In the sixth episode of Youth Culture Killed My Dog, Roy Rogers, Christopher Fannon, and Jeff Kusterbeck discuss the latest news and reviews in American pop-culture – comics, movies, and television.Over the course of just over two hours our topics include: Captain America: the Winter Soldier, Moon Knight by Warren Ellis and Declan Shalvey, the series finale of How I Met Your Mother, Attack on Titan, and a detailed, spoiler-filled review of the fourth season premiere of Game of Thrones.
As we are just getting this podcast started, we ask for patience as we work out technical and editing issues with our audio.
Detailed show-notes are available below. We welcome comments, questions, and feedback there or by email or at firstname.lastname@example.org. You can also subscribe, review, or comment on this podcast on iTunes. Thank you for checking out Youth Culture Killed My Dog and keep listening! Read the rest of this entry »
In the fourth episode of Youth Culture Killed My Dog, Roy Rogers discusses a whole variety of comic books published between February and March 2014. Over the course of just over forty-five minutes Roy covers some of these comics: Star Wars #14, Mind MGMT #19, Loki: Agent of Asgard #2, Fantastic Four #1, and X-Men #10-11.
As we are just getting this podcast started we ask for patience as we work out technical and editing issues with our audio.
Abbreviated show-notes are available below. We welcome comments, questions, and feedback there or by email or at email@example.com. You can also subscribe, review, or comment on this podcast on iTunes. Thank you for checking out Youth Culture Killed My Dog and keep listening!
Hawkeye: My Life as a Weapon by Matt Fraction & David Aja et al. (Marvel Comics, 2013)
Hawkeye: Little Hits by Matt Fraction & David Aja et al. (Marvel Comics, 2013)
Young Avengers: Style > Substance by Kieron Gillian & Jamie McKelvie et al. (Marvel Comics, 2013)
I never thought that Kate Bishop would be a great character. All I remember about her from my increasingly foggy memory of the original Young Avengers series was her strange code-name issues (Hawkeye? Mockingbird? Hawkingbird?) and that her origin employs the always classy rape-as-character-building trope. Bishop’s recent appearances, however, have proved me wrong.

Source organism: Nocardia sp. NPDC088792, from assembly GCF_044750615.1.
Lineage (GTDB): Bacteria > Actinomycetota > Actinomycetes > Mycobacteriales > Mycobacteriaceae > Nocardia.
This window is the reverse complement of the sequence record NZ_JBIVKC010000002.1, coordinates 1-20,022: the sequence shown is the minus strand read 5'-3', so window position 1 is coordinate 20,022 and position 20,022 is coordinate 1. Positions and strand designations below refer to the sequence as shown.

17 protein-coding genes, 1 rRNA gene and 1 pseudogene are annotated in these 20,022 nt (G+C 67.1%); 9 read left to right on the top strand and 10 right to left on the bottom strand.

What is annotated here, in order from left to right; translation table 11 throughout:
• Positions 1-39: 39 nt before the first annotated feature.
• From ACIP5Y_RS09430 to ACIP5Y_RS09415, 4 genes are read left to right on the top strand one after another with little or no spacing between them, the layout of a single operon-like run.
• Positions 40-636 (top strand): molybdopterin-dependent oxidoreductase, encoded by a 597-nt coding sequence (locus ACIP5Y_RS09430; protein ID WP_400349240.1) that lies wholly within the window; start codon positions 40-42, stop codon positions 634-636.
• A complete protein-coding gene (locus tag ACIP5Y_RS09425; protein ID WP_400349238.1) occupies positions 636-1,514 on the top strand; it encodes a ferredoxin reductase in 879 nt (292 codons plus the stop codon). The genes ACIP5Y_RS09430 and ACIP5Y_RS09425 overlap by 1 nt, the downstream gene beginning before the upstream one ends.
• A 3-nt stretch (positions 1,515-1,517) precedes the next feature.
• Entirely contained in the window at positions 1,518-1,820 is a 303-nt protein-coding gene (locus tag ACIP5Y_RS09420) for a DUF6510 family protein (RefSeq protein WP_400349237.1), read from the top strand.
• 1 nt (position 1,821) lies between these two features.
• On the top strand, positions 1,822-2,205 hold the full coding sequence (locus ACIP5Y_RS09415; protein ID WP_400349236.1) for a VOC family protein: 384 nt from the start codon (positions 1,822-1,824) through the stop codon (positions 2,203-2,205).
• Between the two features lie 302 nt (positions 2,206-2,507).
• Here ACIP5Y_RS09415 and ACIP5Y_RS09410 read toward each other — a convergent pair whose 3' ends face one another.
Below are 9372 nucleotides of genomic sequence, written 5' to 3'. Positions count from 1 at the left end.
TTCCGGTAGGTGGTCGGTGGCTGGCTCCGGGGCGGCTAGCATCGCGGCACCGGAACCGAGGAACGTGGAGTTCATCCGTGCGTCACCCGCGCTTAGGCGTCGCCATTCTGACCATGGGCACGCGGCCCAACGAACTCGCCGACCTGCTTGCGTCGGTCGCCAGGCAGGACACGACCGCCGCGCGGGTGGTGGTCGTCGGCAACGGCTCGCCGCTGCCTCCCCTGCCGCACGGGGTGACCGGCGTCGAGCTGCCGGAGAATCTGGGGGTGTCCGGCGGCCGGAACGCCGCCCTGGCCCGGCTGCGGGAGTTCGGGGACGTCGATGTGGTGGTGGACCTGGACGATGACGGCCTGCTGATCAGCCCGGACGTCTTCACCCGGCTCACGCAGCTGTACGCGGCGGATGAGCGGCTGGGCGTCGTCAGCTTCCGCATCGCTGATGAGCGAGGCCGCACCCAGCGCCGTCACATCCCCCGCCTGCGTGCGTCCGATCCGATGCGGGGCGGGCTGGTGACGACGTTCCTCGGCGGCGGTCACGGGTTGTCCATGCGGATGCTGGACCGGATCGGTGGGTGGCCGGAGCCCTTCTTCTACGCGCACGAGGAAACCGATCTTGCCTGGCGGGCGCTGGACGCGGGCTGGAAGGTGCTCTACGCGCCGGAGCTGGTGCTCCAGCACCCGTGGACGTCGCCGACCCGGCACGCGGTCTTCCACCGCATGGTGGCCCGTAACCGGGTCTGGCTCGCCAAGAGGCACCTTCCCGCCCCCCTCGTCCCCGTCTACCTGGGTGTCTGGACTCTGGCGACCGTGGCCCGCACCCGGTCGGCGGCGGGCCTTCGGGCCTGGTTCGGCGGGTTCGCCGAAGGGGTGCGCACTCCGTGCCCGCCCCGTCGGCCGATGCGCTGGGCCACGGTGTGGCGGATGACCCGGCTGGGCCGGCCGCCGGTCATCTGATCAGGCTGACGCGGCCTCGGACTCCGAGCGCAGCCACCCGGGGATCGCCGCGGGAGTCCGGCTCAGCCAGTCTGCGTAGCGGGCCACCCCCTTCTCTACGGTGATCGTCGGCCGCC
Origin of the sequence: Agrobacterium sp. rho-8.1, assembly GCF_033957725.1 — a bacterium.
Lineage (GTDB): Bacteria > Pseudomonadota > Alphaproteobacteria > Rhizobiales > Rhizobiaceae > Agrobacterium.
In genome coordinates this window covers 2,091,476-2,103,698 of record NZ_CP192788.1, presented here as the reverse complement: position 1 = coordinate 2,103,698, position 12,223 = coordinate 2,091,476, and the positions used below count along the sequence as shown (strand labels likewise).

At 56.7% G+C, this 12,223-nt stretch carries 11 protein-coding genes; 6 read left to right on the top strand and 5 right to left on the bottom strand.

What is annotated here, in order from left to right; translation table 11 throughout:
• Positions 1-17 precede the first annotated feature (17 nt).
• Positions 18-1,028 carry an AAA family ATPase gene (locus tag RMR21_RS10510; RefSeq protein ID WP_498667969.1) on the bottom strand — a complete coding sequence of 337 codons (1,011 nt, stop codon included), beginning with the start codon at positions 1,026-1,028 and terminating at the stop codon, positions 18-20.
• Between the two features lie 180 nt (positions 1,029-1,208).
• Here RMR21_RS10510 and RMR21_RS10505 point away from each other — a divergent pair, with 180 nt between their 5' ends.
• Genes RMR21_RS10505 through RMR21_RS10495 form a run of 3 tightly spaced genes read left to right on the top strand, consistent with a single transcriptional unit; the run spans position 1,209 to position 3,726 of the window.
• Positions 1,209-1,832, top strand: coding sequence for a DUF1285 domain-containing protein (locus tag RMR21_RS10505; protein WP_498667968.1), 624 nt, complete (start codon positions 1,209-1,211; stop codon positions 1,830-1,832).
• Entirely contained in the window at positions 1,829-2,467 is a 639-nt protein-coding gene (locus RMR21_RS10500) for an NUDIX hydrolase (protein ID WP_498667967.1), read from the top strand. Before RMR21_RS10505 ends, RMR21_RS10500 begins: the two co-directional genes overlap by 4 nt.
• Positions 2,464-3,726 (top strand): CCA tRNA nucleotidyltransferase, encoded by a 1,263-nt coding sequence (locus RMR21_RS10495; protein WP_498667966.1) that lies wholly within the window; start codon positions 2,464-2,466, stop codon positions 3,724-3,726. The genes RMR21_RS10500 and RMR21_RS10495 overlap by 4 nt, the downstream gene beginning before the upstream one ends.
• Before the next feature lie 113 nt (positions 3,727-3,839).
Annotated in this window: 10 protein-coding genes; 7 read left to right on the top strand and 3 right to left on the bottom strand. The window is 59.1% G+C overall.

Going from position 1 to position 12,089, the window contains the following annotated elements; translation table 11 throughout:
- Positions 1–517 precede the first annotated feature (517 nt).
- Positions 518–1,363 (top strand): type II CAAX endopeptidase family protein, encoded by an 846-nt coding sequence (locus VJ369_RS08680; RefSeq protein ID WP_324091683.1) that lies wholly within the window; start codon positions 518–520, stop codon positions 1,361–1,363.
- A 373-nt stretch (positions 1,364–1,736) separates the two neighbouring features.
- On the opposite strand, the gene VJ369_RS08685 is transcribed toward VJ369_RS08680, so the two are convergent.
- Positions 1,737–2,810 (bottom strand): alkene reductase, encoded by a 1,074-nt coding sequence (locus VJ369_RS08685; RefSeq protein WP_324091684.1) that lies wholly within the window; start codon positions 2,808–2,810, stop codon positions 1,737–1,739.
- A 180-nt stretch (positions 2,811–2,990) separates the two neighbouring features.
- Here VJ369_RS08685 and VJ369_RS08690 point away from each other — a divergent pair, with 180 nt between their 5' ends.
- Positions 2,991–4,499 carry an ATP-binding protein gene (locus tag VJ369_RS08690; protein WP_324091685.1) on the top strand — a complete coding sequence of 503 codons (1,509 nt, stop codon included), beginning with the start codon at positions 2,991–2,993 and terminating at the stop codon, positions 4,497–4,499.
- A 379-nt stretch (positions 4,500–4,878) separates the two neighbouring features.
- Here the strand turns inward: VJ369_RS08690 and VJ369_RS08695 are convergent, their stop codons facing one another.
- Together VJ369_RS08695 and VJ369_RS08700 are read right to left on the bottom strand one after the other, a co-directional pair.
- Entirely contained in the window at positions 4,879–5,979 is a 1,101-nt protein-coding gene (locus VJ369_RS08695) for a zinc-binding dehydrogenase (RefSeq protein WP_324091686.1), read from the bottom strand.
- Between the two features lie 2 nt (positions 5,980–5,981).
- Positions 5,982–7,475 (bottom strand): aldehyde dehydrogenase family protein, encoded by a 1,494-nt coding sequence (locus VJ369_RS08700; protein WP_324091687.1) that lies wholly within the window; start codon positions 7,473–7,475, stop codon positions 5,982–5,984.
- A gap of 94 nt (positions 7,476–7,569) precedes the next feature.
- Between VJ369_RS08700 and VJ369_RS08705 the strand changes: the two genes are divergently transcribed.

Seldom do artifacts of popular culture live up to their recommendations but Matt Fraction and David Aja’s Hawkeye does. The pitch is straightforward – these are the monthly adventures of Clinton Barton (the classic Hawkeye) and Bishop when they aren’t off saving the world as (Young) Avengers. This gives the book just the right tone; largely done-in-one action romps with enough character development to keep the reader turning the page. Most of the stories take place in-or-around Barton’s Bed-Stuy apartment. This move has the added benefit of detethering the book (largely) from current Marvel continuity.
Fraction makes more than a few creative decisions that really make Hawkeye sing. By casting Kate as the skilled-optimist superhero partner and foil to Clint’s dour-but-skilled Avenger instead of simply as Barton’s sidekick gives the book a fresh energy. You have a non-romantic man-female pair of superheroes operating as equals – something (not particularly) oddly rare in the superhero genre. While nominally this is Barton’s book with each passing issue it is clear that Fraction intends for Hawkeye to equally be Bishop’s book as well. Credit here must go, as well, to David Aja’s smart designs. He’s given all of the characters (but especially Kate) very streamlined and modern designs, but not so modern that they’ll be a pain to look at in three years.
I cannot recommend Fraction and Aja’s Hawkeye enough. That book, however, isn’t the only comic book featuring Kate Bishop on a regular basis.
There’s Young Avengers. Read the rest of this entry »